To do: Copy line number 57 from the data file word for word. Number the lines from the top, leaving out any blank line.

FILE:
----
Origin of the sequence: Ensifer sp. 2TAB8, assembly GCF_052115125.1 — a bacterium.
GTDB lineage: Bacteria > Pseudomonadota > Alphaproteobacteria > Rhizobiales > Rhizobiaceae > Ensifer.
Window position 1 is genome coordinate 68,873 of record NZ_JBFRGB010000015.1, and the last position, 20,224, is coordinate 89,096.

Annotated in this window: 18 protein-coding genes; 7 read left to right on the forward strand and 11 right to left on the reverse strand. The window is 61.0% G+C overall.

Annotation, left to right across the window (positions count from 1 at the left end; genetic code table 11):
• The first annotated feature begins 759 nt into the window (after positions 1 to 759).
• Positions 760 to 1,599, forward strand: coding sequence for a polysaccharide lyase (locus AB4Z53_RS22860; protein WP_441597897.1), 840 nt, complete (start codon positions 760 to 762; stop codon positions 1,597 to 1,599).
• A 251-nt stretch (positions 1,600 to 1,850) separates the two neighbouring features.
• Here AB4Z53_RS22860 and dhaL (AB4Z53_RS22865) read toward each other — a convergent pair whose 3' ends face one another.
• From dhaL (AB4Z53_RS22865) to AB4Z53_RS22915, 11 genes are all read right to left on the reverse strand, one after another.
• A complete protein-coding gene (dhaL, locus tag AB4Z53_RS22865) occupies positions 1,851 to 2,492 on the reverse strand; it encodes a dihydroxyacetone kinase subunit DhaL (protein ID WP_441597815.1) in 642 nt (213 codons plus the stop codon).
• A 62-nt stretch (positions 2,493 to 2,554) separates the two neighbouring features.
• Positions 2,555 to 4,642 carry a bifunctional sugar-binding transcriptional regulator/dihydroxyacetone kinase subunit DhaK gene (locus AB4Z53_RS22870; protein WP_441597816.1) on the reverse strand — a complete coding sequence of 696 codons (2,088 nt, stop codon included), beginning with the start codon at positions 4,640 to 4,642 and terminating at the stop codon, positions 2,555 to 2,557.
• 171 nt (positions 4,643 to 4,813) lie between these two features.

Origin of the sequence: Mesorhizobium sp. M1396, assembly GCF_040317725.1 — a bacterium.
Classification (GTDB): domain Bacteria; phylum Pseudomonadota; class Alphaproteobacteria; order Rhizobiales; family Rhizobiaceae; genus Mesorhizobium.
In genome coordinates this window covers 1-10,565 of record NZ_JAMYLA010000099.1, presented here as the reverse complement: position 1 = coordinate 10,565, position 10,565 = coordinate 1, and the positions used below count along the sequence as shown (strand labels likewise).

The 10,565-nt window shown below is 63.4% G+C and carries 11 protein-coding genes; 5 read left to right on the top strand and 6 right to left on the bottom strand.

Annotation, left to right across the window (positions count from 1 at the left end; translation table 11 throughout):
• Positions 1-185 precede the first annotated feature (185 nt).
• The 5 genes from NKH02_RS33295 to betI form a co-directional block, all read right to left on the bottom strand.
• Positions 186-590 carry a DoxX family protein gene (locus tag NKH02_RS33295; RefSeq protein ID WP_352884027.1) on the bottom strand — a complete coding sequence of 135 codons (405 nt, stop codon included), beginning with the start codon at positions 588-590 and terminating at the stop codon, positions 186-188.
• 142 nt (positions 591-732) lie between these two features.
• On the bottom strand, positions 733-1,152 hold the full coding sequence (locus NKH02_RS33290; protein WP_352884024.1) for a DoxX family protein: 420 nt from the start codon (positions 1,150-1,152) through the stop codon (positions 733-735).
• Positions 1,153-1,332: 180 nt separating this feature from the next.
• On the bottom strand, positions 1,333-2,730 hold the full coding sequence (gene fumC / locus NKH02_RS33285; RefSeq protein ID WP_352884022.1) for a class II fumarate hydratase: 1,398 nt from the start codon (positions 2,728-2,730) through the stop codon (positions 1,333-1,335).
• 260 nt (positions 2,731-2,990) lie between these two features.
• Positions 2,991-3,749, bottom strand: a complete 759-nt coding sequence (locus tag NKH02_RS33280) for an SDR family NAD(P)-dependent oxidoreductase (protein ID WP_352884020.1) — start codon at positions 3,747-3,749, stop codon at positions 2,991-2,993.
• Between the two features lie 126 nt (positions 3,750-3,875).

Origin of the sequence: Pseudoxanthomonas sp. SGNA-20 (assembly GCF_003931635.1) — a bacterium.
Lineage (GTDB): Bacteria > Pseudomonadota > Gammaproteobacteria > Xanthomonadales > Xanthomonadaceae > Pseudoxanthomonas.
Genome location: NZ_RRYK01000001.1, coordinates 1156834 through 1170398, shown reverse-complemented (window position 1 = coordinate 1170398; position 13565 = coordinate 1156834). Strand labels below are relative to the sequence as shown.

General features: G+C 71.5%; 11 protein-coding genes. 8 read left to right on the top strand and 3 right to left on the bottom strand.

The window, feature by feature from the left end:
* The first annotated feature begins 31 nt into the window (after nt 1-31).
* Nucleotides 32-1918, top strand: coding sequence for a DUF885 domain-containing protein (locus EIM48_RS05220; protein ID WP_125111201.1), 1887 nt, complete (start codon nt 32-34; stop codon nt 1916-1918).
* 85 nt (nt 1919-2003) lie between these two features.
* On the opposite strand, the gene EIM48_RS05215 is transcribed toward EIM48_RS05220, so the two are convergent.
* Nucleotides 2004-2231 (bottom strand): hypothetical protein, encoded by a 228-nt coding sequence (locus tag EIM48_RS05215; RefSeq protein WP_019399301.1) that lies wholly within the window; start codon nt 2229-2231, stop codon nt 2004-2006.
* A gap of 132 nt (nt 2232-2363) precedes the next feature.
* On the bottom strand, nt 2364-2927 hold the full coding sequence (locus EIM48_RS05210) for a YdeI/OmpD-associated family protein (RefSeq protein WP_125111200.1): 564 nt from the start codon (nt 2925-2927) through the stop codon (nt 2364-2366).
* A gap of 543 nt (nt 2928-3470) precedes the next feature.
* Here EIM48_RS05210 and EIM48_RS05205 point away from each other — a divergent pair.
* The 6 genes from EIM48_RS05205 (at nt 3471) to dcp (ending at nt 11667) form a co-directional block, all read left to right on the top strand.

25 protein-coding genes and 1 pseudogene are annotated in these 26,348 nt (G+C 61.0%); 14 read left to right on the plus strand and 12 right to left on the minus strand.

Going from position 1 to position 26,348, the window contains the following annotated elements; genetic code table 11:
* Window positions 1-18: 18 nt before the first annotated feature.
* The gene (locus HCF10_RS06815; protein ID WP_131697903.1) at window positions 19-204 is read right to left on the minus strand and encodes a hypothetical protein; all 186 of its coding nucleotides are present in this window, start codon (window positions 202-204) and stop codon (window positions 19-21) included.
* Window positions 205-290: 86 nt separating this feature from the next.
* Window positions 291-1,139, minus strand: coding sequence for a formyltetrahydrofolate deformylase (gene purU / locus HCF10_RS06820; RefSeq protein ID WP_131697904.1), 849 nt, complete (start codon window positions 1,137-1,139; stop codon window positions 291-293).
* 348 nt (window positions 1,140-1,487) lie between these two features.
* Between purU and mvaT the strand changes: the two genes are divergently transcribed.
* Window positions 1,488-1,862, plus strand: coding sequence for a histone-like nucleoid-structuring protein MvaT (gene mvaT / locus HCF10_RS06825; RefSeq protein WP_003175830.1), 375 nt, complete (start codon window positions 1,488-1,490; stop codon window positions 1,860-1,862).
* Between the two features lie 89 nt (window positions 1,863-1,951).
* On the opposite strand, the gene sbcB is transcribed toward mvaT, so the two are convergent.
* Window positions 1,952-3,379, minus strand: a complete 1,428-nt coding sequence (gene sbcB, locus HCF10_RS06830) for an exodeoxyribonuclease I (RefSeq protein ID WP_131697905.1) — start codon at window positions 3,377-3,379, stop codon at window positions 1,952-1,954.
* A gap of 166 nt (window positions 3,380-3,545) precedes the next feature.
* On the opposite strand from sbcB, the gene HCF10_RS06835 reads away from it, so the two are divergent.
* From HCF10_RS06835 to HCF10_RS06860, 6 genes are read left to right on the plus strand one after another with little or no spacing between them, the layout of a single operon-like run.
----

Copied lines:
* A gap of 166 nt (window positions 3,380-3,545) precedes the next feature.